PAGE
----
Agile Projects Don’t Need Risk Management (?)


Risk Doctor Briefing


Thomas Wuttke, PMP, PMI-RMP, PMI-ACP

The Risk Doctor Partnership

Munich, Germany


The Agile Manifesto was published as long ago as 2001, but agile is still a hot topic in project management. In theory, agile project management is supposed to reduce risks by design, so that ultimately there are no risks any more. As a result, alongside backlogs, user stories and velocity in the agile approach, there seems to be no place for risks, for example there is no risk backlog. So where are all the risks in agile projects? Have they really disappeared? Three claims of the agile approach imply that this might be true:

1. Using an agile approach massively reduces risk. Right and wrong. It is true that the agile approach reduces some risks, such as the possibility of developing products that the market does not need. Used correctly and constantly, communication and iteration make it nearly impossible to miss the market. But the risk of developing the wrong product is only one type of risk. Risk is defined as the effect of uncertainty on goals. Since all agile projects, releases and sprints have goals, there will also be risks.

2. Risks are managed through the Impediment Backlog. Wrong. The impediment backlog provides a list of current obstacles. Impediments are like issues: they are problems that need to be resolved now. Some impediment backlogs probably also contain real risks, but that isn’t their main purpose. So, if it is used properly, an impediment backlog cannot help us to manage risk.

3. Risk is avoided through close cooperation in the team. Wrong. Of course, good cooperation within a team, working in one place and without constant interruptions, is really good for successful project work. It will avoid some risks, but not all.

Effective risk management is usually correlated with project success. But if projects conducted in an agile environment need no active management of risks, then do they all succeed?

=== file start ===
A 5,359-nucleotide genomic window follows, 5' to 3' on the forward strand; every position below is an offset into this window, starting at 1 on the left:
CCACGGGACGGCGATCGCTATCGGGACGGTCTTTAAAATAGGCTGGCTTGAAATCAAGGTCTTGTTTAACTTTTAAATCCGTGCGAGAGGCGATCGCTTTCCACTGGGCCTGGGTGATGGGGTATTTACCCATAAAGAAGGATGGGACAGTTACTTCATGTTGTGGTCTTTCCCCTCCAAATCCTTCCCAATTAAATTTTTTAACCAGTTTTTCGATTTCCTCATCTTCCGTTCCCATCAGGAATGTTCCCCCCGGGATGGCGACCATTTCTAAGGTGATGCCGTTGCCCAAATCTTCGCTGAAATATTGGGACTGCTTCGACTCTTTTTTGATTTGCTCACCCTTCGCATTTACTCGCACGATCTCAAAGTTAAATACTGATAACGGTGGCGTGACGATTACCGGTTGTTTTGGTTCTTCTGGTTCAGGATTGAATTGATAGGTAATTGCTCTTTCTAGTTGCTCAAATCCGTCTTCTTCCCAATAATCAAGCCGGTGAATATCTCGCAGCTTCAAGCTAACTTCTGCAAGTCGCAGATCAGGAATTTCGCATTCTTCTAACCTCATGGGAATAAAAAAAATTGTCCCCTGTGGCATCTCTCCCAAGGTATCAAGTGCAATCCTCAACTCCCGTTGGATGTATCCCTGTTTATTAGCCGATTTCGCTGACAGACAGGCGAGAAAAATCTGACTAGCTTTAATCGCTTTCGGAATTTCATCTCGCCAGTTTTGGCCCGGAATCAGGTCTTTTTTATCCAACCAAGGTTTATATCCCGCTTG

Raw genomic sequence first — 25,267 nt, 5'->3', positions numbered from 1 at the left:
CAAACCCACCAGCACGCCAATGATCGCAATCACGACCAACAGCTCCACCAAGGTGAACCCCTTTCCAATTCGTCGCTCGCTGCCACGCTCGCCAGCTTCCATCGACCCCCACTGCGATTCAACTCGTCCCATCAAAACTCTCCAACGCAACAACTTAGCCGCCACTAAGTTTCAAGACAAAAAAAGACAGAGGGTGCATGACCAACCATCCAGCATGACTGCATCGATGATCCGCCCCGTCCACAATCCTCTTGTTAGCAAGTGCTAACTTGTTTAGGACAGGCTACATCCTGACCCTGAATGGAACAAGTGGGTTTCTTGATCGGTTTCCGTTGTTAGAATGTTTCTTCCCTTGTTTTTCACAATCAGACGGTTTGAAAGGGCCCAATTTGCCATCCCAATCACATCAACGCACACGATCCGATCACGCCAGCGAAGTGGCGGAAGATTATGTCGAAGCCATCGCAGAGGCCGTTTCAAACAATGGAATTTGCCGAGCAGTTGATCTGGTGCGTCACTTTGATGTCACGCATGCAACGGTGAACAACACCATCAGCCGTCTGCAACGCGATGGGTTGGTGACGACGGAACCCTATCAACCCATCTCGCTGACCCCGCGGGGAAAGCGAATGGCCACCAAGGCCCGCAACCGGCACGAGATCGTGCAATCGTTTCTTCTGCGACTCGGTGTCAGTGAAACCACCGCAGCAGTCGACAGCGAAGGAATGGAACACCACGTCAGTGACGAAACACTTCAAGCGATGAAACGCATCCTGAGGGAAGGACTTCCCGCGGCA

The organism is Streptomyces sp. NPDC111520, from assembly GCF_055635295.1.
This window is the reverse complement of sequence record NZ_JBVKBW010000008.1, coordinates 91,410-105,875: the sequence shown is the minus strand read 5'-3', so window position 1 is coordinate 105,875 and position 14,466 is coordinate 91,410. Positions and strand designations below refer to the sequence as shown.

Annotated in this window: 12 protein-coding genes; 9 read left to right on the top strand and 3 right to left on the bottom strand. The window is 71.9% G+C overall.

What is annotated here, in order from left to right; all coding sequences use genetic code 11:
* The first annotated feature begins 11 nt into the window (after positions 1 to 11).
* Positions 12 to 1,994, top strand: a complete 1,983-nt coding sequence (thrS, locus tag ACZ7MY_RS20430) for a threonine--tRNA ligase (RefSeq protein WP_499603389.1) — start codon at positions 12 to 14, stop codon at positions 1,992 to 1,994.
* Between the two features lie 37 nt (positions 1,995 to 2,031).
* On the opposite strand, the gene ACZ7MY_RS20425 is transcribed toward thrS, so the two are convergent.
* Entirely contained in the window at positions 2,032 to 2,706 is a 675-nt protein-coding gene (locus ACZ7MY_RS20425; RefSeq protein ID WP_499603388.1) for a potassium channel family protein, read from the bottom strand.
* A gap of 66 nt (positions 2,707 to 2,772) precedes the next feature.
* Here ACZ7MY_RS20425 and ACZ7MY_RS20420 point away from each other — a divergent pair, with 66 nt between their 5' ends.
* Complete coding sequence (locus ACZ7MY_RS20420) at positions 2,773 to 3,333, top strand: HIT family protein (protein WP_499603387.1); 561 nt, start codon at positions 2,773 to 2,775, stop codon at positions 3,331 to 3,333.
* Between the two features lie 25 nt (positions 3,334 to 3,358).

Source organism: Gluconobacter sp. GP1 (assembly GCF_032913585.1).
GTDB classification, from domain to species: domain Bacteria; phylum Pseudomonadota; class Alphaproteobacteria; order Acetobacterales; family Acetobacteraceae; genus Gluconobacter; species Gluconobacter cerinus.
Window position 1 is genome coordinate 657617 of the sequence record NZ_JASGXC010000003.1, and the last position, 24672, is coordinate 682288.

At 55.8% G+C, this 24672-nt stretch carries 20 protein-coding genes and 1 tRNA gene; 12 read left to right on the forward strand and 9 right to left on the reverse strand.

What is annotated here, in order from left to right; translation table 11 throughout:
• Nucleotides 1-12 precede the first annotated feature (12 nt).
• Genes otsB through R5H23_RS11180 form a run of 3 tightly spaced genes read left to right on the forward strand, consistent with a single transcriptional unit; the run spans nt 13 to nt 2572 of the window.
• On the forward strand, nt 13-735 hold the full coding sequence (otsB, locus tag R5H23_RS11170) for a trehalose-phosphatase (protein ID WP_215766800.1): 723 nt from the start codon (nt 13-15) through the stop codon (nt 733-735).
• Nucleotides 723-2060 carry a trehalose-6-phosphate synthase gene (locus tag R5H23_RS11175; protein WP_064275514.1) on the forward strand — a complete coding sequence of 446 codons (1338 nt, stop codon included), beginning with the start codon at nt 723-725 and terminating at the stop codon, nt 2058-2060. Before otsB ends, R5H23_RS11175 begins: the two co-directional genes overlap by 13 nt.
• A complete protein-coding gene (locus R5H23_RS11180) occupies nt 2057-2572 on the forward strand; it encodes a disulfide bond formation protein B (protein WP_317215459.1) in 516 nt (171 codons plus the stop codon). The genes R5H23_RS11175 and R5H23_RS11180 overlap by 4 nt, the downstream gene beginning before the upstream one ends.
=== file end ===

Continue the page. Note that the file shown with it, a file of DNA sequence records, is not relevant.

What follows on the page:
If we focus only on the risk of missing the market needs, then perhaps it is true that agile projects are more successful than traditional projects. But within agile projects it is a different story. Much of the work turns out to be redundant. Product owners neglect their duties. The agile method is misinterpreted and misused. Managers expect miracles. And the tendency to believe that agile projects don’t need documentation only makes things worse.


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How to cite this paper: Wuttke, T. (2018).  Agile Projects Don’t Need Risk Management, Risk Doctor Briefing; PM World Journal, Volume VII, Issue VIII – August. Available online at https://pmworldjournal.net/wp-content/uploads/2018/08/pmwj73-Aug2018-Wuttke-agile-projects-dont-need-risk-management.pdf


About the Author

Thomas Wuttke

Munich, Germany



Thomas Wuttke PMP PMI-RMP PMI-ACP CSM has a degree in Computer Science and has worked for more than 20 years on large IT integration projects in both the public and commercial sectors. He has intensive project and program management experience, and has served several organisations as general manager, director, president, international partner and Board member. His focus is on risk management in respect of process, people, culture and maturity. Thomas is a renowned and inspirational trainer, consultant, coach and speaker with assignments across Europe, China, Korea, Japan, India, Brazil and the United States. Thomas is married, has three children and lives near Munich, Germany, where he enjoys Bavarian culture, sailing and mountaineering.

Thomas can be contacted at [email protected]